Shamsky’s short but memorable run with the Mets made him one of the most enduring Jewish players ever. Originally in the Cincinnati farm system, he hit 21 homers for the Reds in 1966. He tied the Major League record by hitting a homer in four straight at bats in August of that year. Before the start of the 1968 season, he was traded to the Mets. After hitting .238 with 12 homers in 1968, he actually started the 1969 season in the minors. However, the Mets quickly brought him back to big leagues, and he became a key role player for the “Miracle” Mets. He hit .300 with 14 homers and 47 RBIs in 100 games. Then in the playoffs, Shamsky hit .538 with 7 hits in keying the Mets’ 3-game sweep over Atlanta. Shamsky had another good year in 1970, hitting .293. But he declined from there, as he closed out his career with St. Louis, the Cubs and Oakland. Yet thanks to that magical season, he has a lasting memory with Mets fans. In “Everyone Loves Raymond,” Ray and Robert’s childhood bulldog was named Shamsky. As an adult, Robert named his new bulldog Shamsky Number 2. Shamsky made an appearance in this series as himself.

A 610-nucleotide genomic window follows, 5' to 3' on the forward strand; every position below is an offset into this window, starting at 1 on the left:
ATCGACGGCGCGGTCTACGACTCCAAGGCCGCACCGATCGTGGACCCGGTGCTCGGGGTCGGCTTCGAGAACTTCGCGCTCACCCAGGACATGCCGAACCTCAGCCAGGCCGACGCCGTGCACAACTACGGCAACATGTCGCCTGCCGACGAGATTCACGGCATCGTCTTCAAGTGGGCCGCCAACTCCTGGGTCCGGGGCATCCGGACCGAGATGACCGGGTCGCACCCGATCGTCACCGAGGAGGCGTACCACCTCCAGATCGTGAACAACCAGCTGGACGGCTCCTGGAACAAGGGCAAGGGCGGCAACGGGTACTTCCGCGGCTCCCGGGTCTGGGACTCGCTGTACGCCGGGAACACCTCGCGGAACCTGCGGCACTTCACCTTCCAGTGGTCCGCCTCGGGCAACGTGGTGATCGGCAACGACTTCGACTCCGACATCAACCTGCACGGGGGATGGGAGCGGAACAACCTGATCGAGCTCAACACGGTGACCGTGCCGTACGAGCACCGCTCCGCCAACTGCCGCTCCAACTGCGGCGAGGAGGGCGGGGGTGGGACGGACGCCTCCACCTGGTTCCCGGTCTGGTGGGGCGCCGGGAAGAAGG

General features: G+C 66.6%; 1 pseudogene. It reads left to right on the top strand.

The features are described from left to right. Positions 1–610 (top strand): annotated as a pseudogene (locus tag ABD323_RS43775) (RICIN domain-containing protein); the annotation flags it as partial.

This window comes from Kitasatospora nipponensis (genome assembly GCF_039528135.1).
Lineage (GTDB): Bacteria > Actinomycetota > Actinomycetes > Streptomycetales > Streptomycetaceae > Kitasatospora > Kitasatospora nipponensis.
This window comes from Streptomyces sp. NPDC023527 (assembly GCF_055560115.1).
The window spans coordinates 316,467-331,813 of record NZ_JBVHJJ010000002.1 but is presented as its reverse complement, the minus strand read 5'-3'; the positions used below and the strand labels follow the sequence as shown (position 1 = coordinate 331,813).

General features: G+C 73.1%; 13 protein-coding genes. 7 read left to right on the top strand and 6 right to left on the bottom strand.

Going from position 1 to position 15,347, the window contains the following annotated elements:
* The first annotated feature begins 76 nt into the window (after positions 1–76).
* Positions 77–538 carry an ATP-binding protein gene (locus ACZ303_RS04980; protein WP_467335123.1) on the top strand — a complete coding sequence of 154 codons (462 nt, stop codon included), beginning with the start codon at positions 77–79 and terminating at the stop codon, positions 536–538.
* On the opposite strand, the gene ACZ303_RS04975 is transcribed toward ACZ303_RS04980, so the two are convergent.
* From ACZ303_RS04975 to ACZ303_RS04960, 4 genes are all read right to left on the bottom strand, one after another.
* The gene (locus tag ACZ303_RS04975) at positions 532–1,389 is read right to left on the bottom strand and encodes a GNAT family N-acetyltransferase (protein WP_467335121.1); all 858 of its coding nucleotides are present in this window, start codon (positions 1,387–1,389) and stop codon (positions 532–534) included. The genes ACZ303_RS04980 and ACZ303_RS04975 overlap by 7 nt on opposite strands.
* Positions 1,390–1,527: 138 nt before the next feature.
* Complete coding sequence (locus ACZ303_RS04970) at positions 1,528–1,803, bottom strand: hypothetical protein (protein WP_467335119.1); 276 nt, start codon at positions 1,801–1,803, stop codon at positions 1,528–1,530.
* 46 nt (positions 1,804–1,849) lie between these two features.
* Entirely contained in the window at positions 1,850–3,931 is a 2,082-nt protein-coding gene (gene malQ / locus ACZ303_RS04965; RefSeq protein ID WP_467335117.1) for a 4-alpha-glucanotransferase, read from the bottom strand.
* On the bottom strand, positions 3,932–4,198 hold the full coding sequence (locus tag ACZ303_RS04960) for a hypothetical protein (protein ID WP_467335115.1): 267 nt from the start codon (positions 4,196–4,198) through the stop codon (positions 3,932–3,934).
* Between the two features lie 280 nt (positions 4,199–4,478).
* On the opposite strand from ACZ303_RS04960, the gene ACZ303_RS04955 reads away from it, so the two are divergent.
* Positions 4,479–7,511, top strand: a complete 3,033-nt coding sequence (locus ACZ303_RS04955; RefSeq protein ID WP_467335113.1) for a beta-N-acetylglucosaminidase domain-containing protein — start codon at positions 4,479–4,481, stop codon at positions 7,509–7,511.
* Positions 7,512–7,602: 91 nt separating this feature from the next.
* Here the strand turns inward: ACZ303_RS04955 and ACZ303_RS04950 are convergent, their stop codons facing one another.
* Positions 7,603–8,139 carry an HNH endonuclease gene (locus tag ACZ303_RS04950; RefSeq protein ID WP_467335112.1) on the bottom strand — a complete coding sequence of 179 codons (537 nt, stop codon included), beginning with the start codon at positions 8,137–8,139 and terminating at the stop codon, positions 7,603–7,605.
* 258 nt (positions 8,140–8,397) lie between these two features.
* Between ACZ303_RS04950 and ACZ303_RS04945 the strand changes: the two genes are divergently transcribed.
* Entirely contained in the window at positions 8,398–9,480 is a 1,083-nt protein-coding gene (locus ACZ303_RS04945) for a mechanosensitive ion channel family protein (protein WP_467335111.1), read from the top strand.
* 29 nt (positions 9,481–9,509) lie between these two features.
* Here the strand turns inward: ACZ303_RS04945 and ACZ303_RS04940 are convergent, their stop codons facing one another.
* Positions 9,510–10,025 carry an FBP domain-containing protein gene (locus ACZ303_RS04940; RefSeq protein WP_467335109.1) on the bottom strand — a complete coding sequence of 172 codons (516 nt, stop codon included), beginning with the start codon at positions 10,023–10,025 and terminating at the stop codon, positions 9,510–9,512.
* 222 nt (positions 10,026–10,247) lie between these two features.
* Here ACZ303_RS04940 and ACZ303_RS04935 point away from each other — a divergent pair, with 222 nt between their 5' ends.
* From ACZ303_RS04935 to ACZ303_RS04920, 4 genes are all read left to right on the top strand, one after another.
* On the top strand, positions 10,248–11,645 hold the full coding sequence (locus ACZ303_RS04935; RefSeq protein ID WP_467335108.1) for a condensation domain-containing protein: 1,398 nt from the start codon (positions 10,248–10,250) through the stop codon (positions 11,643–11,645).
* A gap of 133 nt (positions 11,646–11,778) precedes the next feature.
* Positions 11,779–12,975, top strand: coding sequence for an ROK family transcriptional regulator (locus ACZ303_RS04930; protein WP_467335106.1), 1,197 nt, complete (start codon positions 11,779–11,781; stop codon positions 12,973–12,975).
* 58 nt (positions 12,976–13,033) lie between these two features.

Here’s SABR’s biography of Shamsky
Shamsky roomed with Pete Rose in the minors.